Sticking with his work as a facilitator, Waters is tremendous at being able to throw precise passes while he’s moving towards the rim. The 21-year-old is probably at his best in this situation by using creative ways to move the ball to his open teammates. In the three games that were watched to make this piece, Waters utilized behind-the-back passes and overhead feeds that looked like he was throwing up a hook shot.
However, the play below is the best example of a creative way that the guard can dish it off to his teammates. After maneuvering around a screen set by Kaiser Gates, our subject starts a one-on-one battle with Australian wing Matt Kenyon. Following a few seconds of the Red Claws guard being unable to drive past the Go-Go player, he posts up on the right block. That low-post work is cut short as Waters throws a gorgeous two-handed pass over his head that lands perfectly in the hands of Shelton Jeter, who nails the corner three.
Breaking away from his status as one of the best facilitators in the G League, Waters has also had success as a perimeter shooter and on-ball driver. As a three-point threat, the 5’11 guard has been great as he’s shooting a career-best 39% from beyond the arc on 8.2 attempts per game.
That efficiency looks remarkable when you realize that a lot of those attempts are difficult step-back shots. Although some shooters may struggle, the 5’11 guard seems at ease with how fluid the whole process looks. When you think about it, his utilizing of step-back shots makes a lot of sense as the 5’11 guard can’t just put up a shot with a defender in his face as that attempt could just get deflected.
Speaking of unique ways that Waters has been able to score despite his smaller frame, let’s move onto his work as an on-ball driver. At first glance, it would seem like this would be an area that the 5’11 guard will struggle. However, that hasn’t been the case as he’s currently shooting 56% from within the restricted area on 96 total attempts. Although that percentage can get better, it’s solid for a guy his size.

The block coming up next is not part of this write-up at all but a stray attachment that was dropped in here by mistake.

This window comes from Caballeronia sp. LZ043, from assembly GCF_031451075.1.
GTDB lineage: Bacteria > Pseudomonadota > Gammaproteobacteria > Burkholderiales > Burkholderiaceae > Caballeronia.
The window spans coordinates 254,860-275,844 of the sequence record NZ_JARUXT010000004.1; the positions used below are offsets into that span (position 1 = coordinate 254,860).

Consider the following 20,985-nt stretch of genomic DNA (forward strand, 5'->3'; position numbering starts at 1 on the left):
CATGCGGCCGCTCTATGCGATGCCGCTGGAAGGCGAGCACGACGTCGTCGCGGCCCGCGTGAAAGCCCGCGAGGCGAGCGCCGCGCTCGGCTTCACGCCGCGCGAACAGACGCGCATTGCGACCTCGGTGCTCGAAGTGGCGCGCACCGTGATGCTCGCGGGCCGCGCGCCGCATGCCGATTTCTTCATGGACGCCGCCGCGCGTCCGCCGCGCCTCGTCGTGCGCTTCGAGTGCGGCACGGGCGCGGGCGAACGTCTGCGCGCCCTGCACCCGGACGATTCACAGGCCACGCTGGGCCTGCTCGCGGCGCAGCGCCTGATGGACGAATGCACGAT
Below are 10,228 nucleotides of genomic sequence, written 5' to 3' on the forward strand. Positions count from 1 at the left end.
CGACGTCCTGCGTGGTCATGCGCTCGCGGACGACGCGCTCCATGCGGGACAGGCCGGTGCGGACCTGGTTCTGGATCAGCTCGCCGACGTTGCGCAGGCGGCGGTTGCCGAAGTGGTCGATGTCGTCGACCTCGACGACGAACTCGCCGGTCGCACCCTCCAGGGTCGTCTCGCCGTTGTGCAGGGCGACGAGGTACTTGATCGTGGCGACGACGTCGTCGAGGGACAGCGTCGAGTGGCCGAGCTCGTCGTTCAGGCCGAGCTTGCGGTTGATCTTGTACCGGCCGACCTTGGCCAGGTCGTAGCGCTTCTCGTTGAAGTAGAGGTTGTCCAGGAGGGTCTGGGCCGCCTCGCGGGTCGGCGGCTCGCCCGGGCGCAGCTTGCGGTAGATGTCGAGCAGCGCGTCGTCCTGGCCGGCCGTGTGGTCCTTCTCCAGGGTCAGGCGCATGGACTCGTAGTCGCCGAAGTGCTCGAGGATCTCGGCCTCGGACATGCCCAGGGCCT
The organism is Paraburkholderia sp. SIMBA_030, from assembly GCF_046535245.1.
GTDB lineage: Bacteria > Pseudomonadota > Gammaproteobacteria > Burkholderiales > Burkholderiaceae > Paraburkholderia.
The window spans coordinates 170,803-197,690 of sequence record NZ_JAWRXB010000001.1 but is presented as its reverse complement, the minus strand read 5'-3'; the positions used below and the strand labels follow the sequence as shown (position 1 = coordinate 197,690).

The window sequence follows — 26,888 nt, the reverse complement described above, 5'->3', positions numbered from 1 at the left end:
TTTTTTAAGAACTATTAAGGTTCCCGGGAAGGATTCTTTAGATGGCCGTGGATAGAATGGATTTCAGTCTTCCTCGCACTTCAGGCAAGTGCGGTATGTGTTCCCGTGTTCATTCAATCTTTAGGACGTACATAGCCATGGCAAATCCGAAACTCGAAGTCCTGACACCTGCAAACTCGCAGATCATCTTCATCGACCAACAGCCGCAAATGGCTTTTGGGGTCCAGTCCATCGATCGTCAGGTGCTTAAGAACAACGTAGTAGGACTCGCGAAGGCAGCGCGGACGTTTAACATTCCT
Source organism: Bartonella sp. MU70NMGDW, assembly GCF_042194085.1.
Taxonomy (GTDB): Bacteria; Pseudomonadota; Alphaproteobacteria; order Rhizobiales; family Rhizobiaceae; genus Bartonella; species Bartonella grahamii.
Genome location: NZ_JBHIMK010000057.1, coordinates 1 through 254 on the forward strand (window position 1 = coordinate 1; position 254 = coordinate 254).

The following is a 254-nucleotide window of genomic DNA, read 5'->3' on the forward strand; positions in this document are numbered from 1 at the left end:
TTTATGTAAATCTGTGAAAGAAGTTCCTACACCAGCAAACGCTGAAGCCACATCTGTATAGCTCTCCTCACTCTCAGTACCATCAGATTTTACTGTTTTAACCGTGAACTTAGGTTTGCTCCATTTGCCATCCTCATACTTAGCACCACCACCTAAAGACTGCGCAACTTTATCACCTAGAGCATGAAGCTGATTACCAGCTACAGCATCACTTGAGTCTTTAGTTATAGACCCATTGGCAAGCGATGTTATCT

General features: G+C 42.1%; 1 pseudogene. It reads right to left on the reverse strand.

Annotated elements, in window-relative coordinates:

Most of his success as an on-ball driver comes from what he does before reaching the paint. When he’s standing on his perimeter and ready to attack, Waters is lethal by utilizing slick handles, quick acceleration, and an ability to change speeds and direction on a dime to get past that perimeter defender. Although the journey becomes difficult after that initial victory, it would be wrong not to recognize the fantastic tools in his arsenal.
From an offensive perspective, there might not be a more entertaining player that’s currently in the G League than Tremont Waters. That praise starts with his passing as the guard has a large variety of ways to deliver the ball to his teammates. As both a shooter and on-ball driver, he’s able to utilize slick handles and step-back moves to create the separation that a 5’11 guard needs to get his shot attempt off.
Of course, those skills have led to a lot of success as he’s a 2x G League Performer of the Year and the leading scorer on one of the best G League teams. Will that great, exciting play lead to getting more playing time with the Boston Celtics? We’ll have to wait and see. Until then, I’d advise you, the reader, to go out of your watch the Maine Red Claws as Tremont Waters is worth the price of admission or spending two hours on ESPN+.